Opening this weekend:
Birds of Prey (and the Fantabulous Emancipation of One Harley Quinn)—Armed with a broad Gotham accent, Margot Robbie is endearingly crazy-eyed, manic and girlishly bouncy as Harley Quinn, the Joker’s jilted, heartsick ex, in this newest DC free-for-all. When she’s not dodging old enemies who bear her any number of murderous grudges, she’s helping super-anti-heroine team Birds of Prey defend an adolescent (Ella Jay Basco) from a scuzzy, sadistic gangster whose alter ego is supervillain Black Mask (Ewan McGregor).
This picture has a fine, gritty-yet-whimsical Tim Burton look to it, and a lot of driving angry-girl rock covers on the soundtrack. Like Marvel’s Deadpool and many other so-called anti-heroes and anti-heroines in big-budget movies, Harley is softened; she isn’t allowed to do anything so despicable that it could risk alienating the audience, nor are any of her cohorts. They’re bad girls, not evil girls.
Birds of Prey’s ad hoc membership includes Black Canary (Jurnee Smollett-Bell), a club singer who can really hit those high notes; Huntress (Mary Elizabeth Winstead), an ace with a crossbow; and tough cop Renee Montoya (Rosie Perez). The teaming originated in DC’s cartoons and comics in the ‘90s, so I wasn’t familiar with it, but I enjoyed this wacky, blackly slapstick girls’ night out.
And that’s truly what the movie is, too. A woman friend with whom I saw it rightly pointed out that, despite the appeal of the actresses, Birds of Prey, directed by Cathy Yan from a script by Christina Hodson, isn’t crafted to titillate boys; it really has the sensibility of a superhero movie for women and girls (not very young girls, though, maybe; it’s pretty violent and foul-mouthed). In the middle of battling some goons, for instance, one heroine borrows a scrunchie from another so she can pull her hair back, the better to kick butt.
At Harkins Camelview:
The Traitor (Il Traditore)—The very cool-looking Italian actor Pierfrancesco Favino, seen for years in supporting parts in American movies like Angels & Demons and World War Z among others, is the star of this Italian-German-French co-production. He’s Tommaso Buscetta, an esteemed and powerful Cosa Nostra soldier from Palermo who turned pentito (informant) in the mid-1980s and caused no end of difficulty for the Italian mob.
It’s a fine, understated performance at the heart of a ‘70s-style, sumptuously produced gangster chronicle directed by the veteran Marco Bellachio, who wrote the screenplay, in the Italian manner, with a cadre of collaborators. It’s epically solemn in the vein of The Godfather, with bursts of bloody violence that we’re asked to take seriously. The characters aren’t as eccentrically rich as those in Coppola’s masterpiece, to be sure, but they’re still well-played and vivid, especially the stunning Brazilian Maria Fernanda Candido as Buscetta’s wife.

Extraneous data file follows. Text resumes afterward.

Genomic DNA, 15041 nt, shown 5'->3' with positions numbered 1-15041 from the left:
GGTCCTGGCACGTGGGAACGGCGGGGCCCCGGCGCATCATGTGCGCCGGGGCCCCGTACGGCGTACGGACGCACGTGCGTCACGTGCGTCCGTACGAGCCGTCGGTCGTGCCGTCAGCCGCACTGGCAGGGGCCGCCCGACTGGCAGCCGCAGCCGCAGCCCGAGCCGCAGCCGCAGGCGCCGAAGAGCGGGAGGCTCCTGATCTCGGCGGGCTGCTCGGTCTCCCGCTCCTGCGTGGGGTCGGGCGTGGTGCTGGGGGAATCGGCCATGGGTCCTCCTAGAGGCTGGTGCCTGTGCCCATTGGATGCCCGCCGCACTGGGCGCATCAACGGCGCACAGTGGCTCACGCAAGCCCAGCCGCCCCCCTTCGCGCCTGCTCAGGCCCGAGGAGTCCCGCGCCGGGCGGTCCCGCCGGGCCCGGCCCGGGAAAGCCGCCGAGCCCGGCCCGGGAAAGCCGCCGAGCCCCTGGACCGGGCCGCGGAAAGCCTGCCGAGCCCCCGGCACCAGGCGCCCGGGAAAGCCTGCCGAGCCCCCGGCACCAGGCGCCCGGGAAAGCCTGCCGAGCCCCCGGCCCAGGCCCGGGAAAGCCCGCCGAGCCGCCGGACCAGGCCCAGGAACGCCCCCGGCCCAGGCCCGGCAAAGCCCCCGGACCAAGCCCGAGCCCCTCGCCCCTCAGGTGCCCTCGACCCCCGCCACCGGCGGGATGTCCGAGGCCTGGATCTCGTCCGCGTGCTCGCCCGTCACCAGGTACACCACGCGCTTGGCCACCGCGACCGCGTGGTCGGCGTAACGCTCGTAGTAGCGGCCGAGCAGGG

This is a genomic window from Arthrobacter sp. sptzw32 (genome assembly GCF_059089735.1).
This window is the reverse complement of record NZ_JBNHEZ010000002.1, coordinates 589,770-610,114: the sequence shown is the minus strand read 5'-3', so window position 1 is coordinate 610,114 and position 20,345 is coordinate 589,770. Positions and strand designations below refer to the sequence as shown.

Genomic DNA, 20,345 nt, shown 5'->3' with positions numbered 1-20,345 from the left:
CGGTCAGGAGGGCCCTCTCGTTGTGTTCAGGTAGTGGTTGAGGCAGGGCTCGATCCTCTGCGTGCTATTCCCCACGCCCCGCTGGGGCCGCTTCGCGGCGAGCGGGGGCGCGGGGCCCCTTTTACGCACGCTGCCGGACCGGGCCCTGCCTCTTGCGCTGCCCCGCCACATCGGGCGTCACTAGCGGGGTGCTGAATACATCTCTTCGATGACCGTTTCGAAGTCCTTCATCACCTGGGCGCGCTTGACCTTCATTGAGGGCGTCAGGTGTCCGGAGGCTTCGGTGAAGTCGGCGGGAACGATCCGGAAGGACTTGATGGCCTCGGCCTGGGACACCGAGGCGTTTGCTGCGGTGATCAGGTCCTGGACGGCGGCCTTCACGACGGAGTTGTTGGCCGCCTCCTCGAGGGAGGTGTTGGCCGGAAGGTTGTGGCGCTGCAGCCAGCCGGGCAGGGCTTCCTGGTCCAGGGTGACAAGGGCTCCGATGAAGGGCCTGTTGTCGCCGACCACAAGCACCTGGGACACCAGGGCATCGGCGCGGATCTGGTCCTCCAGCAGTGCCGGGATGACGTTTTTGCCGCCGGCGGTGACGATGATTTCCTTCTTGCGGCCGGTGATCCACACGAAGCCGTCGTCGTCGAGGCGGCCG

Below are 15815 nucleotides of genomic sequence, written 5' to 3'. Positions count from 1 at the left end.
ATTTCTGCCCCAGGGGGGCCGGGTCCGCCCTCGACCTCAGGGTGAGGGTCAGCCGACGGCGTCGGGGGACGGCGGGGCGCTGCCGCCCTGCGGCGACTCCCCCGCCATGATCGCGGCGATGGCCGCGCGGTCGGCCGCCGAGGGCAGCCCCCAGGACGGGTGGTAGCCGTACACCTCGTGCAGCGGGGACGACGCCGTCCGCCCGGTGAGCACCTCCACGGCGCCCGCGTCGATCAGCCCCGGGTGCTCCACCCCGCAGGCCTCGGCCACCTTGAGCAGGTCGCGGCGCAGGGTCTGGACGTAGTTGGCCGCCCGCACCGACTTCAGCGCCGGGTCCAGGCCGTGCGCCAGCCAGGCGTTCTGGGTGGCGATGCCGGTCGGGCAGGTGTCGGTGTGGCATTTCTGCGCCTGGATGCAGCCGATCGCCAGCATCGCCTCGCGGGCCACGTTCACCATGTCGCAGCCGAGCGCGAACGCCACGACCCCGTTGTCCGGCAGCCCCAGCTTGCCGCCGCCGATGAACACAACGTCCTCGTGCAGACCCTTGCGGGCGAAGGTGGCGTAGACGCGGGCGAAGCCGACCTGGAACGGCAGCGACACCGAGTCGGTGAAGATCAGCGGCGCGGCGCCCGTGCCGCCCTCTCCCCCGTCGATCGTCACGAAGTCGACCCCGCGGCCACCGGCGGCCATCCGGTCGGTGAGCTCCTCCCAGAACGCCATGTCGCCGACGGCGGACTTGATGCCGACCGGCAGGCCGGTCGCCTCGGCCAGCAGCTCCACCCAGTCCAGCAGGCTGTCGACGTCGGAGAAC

As usual with gangster stories, we’re asked to enter into sympathy with people we find morally horrendous, and perhaps to see in them a reflection on our own moral blind spots. Favino is so quietly commanding that he makes this happen.
Still in theaters:
Gretel and Hansel—If there was a screening of this in time for its opening last weekend, I missed it. But horror buffs may want to check out this rather messed-up version of the classic fairy tale, shot in Ireland and atmospherically directed by Osgood Perkins (son of Anthony). It’s almost certainly the only retelling of this story to date in which the title characters trip on magic mushrooms.
This Gretel is played by wary-eyed Sophia Lillis (Beverly in the It films), projecting intelligence as well as deep and panicked love for her bellyaching little brother (Sam Leakey). The standout, however, is Alice Krige as the Witch into whose rather modern and industrial-chic A-frame cabin in the woods they wander. Krige has always had an uncanny, seductive presence; here, under heavy makeup, she gives her lines a dry, purring wit.
Stretching the Grimm tale out to feature length required both some padding and a deliberate pace, but there’s lots of macabre imagination on display in the picture, and a bit of heart to balance the darkness. Still, it can’t compete with the all-time greatest screen treatment of the Hansel and Gretel story, 1954’s Bewitched Bunny, in which Bugs Bunny comes to the kids’ rescue. At no point, for instance, do this Gretel and Hansel insult the Witch with “Ach, yer mudder rides a vacuum cleaner!”